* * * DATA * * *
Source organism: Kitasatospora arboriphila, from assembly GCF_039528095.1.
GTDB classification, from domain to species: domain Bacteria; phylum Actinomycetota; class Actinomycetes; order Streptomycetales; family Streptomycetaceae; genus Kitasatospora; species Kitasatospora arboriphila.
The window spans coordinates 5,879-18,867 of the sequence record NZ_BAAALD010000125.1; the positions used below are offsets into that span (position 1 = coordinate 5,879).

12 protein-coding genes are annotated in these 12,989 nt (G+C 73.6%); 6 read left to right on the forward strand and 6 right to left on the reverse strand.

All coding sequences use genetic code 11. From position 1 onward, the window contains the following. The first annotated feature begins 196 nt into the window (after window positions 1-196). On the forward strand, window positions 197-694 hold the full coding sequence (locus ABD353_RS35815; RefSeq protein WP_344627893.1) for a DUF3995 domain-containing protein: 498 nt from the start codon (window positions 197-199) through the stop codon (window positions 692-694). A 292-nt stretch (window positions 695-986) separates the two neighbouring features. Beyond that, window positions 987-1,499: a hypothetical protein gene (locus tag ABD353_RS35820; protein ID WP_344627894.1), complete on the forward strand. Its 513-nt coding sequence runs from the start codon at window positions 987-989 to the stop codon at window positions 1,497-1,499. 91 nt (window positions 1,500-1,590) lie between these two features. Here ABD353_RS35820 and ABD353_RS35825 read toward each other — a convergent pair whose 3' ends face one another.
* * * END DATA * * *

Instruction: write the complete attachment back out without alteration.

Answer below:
Source organism: Kitasatospora arboriphila, from assembly GCF_039528095.1.
GTDB classification, from domain to species: domain Bacteria; phylum Actinomycetota; class Actinomycetes; order Streptomycetales; family Streptomycetaceae; genus Kitasatospora; species Kitasatospora arboriphila.
The window spans coordinates 5,879-18,867 of the sequence record NZ_BAAALD010000125.1; the positions used below are offsets into that span (position 1 = coordinate 5,879).

12 protein-coding genes are annotated in these 12,989 nt (G+C 73.6%); 6 read left to right on the forward strand and 6 right to left on the reverse strand.

All coding sequences use genetic code 11. From position 1 onward, the window contains the following. The first annotated feature begins 196 nt into the window (after window positions 1-196). On the forward strand, window positions 197-694 hold the full coding sequence (locus ABD353_RS35815; RefSeq protein WP_344627893.1) for a DUF3995 domain-containing protein: 498 nt from the start codon (window positions 197-199) through the stop codon (window positions 692-694). A 292-nt stretch (window positions 695-986) separates the two neighbouring features. Beyond that, window positions 987-1,499: a hypothetical protein gene (locus tag ABD353_RS35820; protein ID WP_344627894.1), complete on the forward strand. Its 513-nt coding sequence runs from the start codon at window positions 987-989 to the stop codon at window positions 1,497-1,499. 91 nt (window positions 1,500-1,590) lie between these two features. Here ABD353_RS35820 and ABD353_RS35825 read toward each other — a convergent pair whose 3' ends face one another.